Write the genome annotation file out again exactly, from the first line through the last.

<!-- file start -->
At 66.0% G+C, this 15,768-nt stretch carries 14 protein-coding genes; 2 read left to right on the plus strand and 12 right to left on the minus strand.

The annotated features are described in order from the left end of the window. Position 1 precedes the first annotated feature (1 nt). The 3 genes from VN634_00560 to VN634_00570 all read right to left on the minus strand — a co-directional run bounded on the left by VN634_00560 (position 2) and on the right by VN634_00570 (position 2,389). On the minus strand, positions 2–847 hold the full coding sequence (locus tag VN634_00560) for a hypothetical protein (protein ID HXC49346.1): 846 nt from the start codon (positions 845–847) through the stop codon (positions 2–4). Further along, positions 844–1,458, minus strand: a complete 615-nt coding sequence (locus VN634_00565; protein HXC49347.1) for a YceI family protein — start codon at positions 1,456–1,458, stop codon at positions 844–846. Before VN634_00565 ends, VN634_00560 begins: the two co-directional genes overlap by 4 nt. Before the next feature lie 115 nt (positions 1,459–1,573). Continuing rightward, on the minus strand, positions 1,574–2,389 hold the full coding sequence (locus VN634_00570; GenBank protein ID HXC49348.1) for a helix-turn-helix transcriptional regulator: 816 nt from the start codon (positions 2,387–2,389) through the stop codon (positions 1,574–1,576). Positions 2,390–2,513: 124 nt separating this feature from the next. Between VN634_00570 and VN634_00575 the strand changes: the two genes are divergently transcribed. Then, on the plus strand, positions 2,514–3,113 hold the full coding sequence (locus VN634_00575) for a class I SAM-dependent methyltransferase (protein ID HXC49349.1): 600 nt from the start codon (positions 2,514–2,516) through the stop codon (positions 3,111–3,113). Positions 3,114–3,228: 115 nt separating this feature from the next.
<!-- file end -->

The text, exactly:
At 66.0% G+C, this 15,768-nt stretch carries 14 protein-coding genes; 2 read left to right on the plus strand and 12 right to left on the minus strand.

The annotated features are described in order from the left end of the window. Position 1 precedes the first annotated feature (1 nt). The 3 genes from VN634_00560 to VN634_00570 all read right to left on the minus strand — a co-directional run bounded on the left by VN634_00560 (position 2) and on the right by VN634_00570 (position 2,389). On the minus strand, positions 2–847 hold the full coding sequence (locus tag VN634_00560) for a hypothetical protein (protein ID HXC49346.1): 846 nt from the start codon (positions 845–847) through the stop codon (positions 2–4). Further along, positions 844–1,458, minus strand: a complete 615-nt coding sequence (locus VN634_00565; protein HXC49347.1) for a YceI family protein — start codon at positions 1,456–1,458, stop codon at positions 844–846. Before VN634_00565 ends, VN634_00560 begins: the two co-directional genes overlap by 4 nt. Before the next feature lie 115 nt (positions 1,459–1,573). Continuing rightward, on the minus strand, positions 1,574–2,389 hold the full coding sequence (locus VN634_00570; GenBank protein ID HXC49348.1) for a helix-turn-helix transcriptional regulator: 816 nt from the start codon (positions 2,387–2,389) through the stop codon (positions 1,574–1,576). Positions 2,390–2,513: 124 nt separating this feature from the next. Between VN634_00570 and VN634_00575 the strand changes: the two genes are divergently transcribed. Then, on the plus strand, positions 2,514–3,113 hold the full coding sequence (locus VN634_00575) for a class I SAM-dependent methyltransferase (protein ID HXC49349.1): 600 nt from the start codon (positions 2,514–2,516) through the stop codon (positions 3,111–3,113). Positions 3,114–3,228: 115 nt separating this feature from the next.